The Lesser Himalaya or inner Himalayas zone of H.P

Himachal Pradesh, often referred to as "Dev Bhumi" (Land of Gods), is renowned for its stunning landscapes, serene environments, and thrilling experiences. The Inner Himalayas of Himachal Pradesh lie in the heart of the state and are a true hidden gem.It is a destination that combines natural beauty, serenity, and adventure in equal measures. 

Nestled in the central part of Himachal Pradesh, the inner Himalaya, often referred to as the lesser Himalayas or the Central Zone. In this article section, we will embark on a journey to discover the essence of the Inner Himalaya and explore its unique characteristics, from geology to agriculture and everything in between.

A Geological Marvel

The bedrock of the Inner Himalaya predominantly consists of granite and crystalline rocks, devoid of any fossil records. However, it's not just the composition that makes this region fascinating. The Inner Himalaya has been shaped by intense tectonic forces, resulting in the creation of crystalline klippen, a geological feature that's prevalent in the Shimla area. Let's delve into the geological aspects of this remarkable zone.

  • Crystalline Klippen Formation: The Inner Himalaya is a prime example of how geological forces can sculpt the Earth's surface. The phenomenon of crystalline klippen formation is particularly striking in the Shimla area, where intense tectonics have pushed the crystalline rocks to the surface, offering a unique glimpse into the Earth's geological history.

Diverse Topography and Subregions

The Inner Himalaya is not just a geological wonder; it's a land of diverse landscapes and regions, each with its own charm and significance.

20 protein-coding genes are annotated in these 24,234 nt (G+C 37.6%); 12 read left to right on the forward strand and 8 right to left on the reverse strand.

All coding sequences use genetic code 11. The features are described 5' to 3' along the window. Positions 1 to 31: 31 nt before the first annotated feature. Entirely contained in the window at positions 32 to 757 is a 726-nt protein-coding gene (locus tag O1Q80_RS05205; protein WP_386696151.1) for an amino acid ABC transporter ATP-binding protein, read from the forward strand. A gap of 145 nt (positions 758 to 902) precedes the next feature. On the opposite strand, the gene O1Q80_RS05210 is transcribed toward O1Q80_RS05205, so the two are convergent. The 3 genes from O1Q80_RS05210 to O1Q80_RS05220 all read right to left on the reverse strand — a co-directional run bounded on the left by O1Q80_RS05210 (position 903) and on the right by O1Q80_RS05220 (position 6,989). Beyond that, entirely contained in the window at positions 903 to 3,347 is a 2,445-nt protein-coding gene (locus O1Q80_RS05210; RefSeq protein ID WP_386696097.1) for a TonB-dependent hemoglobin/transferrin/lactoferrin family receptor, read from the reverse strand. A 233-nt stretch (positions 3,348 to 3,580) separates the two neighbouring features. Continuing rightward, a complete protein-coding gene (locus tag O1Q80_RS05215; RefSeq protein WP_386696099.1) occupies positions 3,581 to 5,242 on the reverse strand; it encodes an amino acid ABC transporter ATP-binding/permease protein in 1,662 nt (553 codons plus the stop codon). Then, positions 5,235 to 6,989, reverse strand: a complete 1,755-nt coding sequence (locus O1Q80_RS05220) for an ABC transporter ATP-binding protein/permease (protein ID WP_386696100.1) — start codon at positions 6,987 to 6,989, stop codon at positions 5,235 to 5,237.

The Majestic Shimla Hills

In the southern part of the Inner Himalaya, the Shimla hills rise dramatically. This region boasts a unique blend of natural beauty, vibrant flora, and an abrupt elevation gradient. A visit to the Shimla hills is like stepping into a picturesque paradise.

Exploring the Tehsils and Districts

  • Pachhad and Renuka in Sirmaur District: These tehsils are renowned for their pristine landscapes, offering an ideal setting for eco-tourism and nature enthusiasts.
  • Chachiot and Karsog Tehsils of Mandi District: With a mix of lush forests and serene valleys, these tehsils provide a tranquil escape for those seeking solace in nature.
  • Upper Kangra and Palampur Tehsil: The upper regions of Kangra and Palampur are blessed with natural beauty, attracting trekkers and nature lovers alike.
  • Upper Shimla Hills and Upper Chamba District: These areas are a testament to the grandeur of the Inner Himalaya, offering stunning vistas and a chance to connect with nature.

Altitude and Agricultural Bounty

One of the most striking features of the Inner Himalaya is its wide range of altitudes, spanning from 1500 meters (4500 feet) to 4500 meters (13,500 feet) above sea level. This variation in elevation gives rise to a unique climate and is conducive to various forms of agriculture.

  • Seed Potatoes: The cool and temperate climate of this zone makes it an ideal hub for seed potato cultivation, contributing significantly to the agriculture of the region.